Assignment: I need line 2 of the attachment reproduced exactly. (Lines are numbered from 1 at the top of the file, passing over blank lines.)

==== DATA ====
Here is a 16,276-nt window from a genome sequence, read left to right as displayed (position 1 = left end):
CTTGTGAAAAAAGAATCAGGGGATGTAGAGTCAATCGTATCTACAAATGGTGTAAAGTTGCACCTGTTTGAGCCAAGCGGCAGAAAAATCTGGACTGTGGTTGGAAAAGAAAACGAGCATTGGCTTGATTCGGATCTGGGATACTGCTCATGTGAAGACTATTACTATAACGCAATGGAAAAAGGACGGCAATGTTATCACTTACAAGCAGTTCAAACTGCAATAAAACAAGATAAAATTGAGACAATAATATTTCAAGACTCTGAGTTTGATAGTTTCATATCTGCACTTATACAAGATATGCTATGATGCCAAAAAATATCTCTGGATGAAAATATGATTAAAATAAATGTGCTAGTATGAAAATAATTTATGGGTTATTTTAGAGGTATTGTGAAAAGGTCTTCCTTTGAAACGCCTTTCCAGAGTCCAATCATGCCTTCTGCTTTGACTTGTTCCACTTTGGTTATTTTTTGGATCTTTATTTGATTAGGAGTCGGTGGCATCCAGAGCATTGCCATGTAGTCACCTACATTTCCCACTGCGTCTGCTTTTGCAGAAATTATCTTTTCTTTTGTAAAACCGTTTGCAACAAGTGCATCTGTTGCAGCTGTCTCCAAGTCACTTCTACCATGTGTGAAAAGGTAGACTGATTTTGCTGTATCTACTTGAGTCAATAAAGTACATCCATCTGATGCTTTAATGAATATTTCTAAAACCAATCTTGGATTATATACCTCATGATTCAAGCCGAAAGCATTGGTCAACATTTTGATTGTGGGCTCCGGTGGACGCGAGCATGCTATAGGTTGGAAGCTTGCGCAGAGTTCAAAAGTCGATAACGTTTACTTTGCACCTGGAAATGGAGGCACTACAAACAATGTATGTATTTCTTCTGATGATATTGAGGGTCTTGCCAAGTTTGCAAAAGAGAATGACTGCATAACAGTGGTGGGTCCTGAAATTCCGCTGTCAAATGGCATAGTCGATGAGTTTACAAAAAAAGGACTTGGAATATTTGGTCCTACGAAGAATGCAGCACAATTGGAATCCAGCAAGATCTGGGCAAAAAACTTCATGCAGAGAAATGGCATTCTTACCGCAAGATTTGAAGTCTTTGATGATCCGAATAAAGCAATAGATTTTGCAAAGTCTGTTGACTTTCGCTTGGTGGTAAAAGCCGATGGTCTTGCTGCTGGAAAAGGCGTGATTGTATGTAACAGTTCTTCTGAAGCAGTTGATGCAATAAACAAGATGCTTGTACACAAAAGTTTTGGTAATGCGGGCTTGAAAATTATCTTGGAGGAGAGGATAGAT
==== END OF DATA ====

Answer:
CTTGTGAAAAAAGAATCAGGGGATGTAGAGTCAATCGTATCTACAAATGGTGTAAAGTTGCACCTGTTTGAGCCAAGCGGCAGAAAAATCTGGACTGTGGTTGGAAAAGAAAACGAGCATTGGCTTGATTCGGATCTGGGATACTGCTCATGTGAAGACTATTACTATAACGCAATGGAAAAAGGACGGCAATGTTATCACTTACAAGCAGTTCAAACTGCAATAAAACAAGATAAAATTGAGACAATAATATTTCAAGACTCTGAGTTTGATAGTTTCATATCTGCACTTATACAAGATATGCTATGATGCCAAAAAATATCTCTGGATGAAAATATGATTAAAATAAATGTGCTAGTATGAAAATAATTTATGGGTTATTTTAGAGGTATTGTGAAAAGGTCTTCCTTTGAAACGCCTTTCCAGAGTCCAATCATGCCTTCTGCTTTGACTTGTTCCACTTTGGTTATTTTTTGGATCTTTATTTGATTAGGAGTCGGTGGCATCCAGAGCATTGCCATGTAGTCACCTACATTTCCCACTGCGTCTGCTTTTGCAGAAATTATCTTTTCTTTTGTAAAACCGTTTGCAACAAGTGCATCTGTTGCAGCTGTCTCCAAGTCACTTCTACCATGTGTGAAAAGGTAGACTGATTTTGCTGTATCTACTTGAGTCAATAAAGTACATCCATCTGATGCTTTAATGAATATTTCTAAAACCAATCTTGGATTATATACCTCATGATTCAAGCCGAAAGCATTGGTCAACATTTTGATTGTGGGCTCCGGTGGACGCGAGCATGCTATAGGTTGGAAGCTTGCGCAGAGTTCAAAAGTCGATAACGTTTACTTTGCACCTGGAAATGGAGGCACTACAAACAATGTATGTATTTCTTCTGATGATATTGAGGGTCTTGCCAAGTTTGCAAAAGAGAATGACTGCATAACAGTGGTGGGTCCTGAAATTCCGCTGTCAAATGGCATAGTCGATGAGTTTACAAAAAAAGGACTTGGAATATTTGGTCCTACGAAGAATGCAGCACAATTGGAATCCAGCAAGATCTGGGCAAAAAACTTCATGCAGAGAAATGGCATTCTTACCGCAAGATTTGAAGTCTTTGATGATCCGAATAAAGCAATAGATTTTGCAAAGTCTGTTGACTTTCGCTTGGTGGTAAAAGCCGATGGTCTTGCTGCTGGAAAAGGCGTGATTGTATGTAACAGTTCTTCTGAAGCAGTTGATGCAATAAACAAGATGCTTGTACACAAAAGTTTTGGTAATGCGGGCTTGAAAATTATCTTGGAGGAGAGGATAGAT